The Demise of Chewing: Review of “Catching Fire” by Richard Wrangham

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We were once apes with big lips, mouths, teeth and guts. Then we learned how to cook our food. Now we’re apes with small lips, mouths, teeth and guts… and big brains. Coincidence? Dick thinks not.

According to him, we learned how to cook by first learning how to control fire. This allowed us to sleep on the ground at night (instead of in trees) and turned us from Homo habilus (tree-climbing, raw-food-eating dimwits) into Homo erectus (ground-dwelling, cooked-food-eating troglodytes).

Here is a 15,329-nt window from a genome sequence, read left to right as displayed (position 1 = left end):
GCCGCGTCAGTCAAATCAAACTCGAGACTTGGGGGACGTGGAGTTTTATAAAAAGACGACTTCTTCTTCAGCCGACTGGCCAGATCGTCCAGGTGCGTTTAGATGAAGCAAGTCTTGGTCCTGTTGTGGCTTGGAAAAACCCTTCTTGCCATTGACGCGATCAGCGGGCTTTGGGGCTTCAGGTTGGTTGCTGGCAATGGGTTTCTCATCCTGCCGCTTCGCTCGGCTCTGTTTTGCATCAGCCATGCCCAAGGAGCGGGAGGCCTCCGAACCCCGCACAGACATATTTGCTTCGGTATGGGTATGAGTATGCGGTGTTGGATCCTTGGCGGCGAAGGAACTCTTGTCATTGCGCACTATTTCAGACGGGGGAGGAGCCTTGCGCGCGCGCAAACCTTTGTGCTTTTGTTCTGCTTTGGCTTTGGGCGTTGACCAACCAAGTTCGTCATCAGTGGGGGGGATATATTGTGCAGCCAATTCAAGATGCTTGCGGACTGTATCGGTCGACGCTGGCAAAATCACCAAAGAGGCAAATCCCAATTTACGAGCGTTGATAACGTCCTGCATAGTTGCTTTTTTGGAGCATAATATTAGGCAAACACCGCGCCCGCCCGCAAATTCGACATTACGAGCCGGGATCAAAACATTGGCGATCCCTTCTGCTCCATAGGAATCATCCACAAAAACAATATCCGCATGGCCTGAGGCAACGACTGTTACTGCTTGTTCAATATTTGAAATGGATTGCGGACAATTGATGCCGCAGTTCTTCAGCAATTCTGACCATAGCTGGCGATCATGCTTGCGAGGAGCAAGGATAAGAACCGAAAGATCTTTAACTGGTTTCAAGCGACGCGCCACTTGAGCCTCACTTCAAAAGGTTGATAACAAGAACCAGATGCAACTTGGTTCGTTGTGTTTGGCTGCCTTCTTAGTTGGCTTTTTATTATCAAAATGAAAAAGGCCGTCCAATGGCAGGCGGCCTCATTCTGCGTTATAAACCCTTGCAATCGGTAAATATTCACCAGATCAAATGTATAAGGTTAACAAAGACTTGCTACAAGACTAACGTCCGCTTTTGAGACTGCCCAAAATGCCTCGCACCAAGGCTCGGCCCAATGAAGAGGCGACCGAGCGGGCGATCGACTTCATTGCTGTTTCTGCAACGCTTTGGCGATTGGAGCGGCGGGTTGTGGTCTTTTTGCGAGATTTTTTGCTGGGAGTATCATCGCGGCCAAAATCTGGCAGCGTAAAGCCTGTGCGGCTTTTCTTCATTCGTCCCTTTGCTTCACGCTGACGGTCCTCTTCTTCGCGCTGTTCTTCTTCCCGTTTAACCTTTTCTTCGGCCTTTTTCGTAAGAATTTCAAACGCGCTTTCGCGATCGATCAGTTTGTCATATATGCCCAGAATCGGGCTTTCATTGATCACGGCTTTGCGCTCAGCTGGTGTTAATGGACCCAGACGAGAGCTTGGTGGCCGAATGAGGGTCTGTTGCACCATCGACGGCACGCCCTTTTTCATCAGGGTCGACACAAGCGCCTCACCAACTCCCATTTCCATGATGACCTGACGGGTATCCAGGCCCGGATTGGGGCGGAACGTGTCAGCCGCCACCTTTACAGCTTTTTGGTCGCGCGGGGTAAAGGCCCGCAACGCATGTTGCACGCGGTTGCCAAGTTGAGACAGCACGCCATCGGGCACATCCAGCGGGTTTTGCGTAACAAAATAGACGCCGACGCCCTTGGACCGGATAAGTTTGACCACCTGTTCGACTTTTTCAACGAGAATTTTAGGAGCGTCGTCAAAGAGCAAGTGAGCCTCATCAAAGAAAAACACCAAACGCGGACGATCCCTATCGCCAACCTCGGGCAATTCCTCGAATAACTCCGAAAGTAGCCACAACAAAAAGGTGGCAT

Controlling fire and cooking also engendered the division of labor between the sexes and accelerated our penchant for complex cooperation. Once we learned to cook our food, men could spend their days hunting and not have to worry about lost chewing time (raw-food-eating modern apes — chimps and gorillas — have to spend most their days chewing and thus can’t hunt much– and because every ape must chew for himself, no division of labor is possible). With cooking, women didn’t have to worry about lost chewing time either and could thus spend their days gathering and cooking.

In the end, cooking gave us several more free hours per day to do other things, which led us to socialize more, think more and, with the help of easily digestable, energy-abundant cooked food, grow our brains.

This is a great book. I recommend it to all apes who eat cooked food.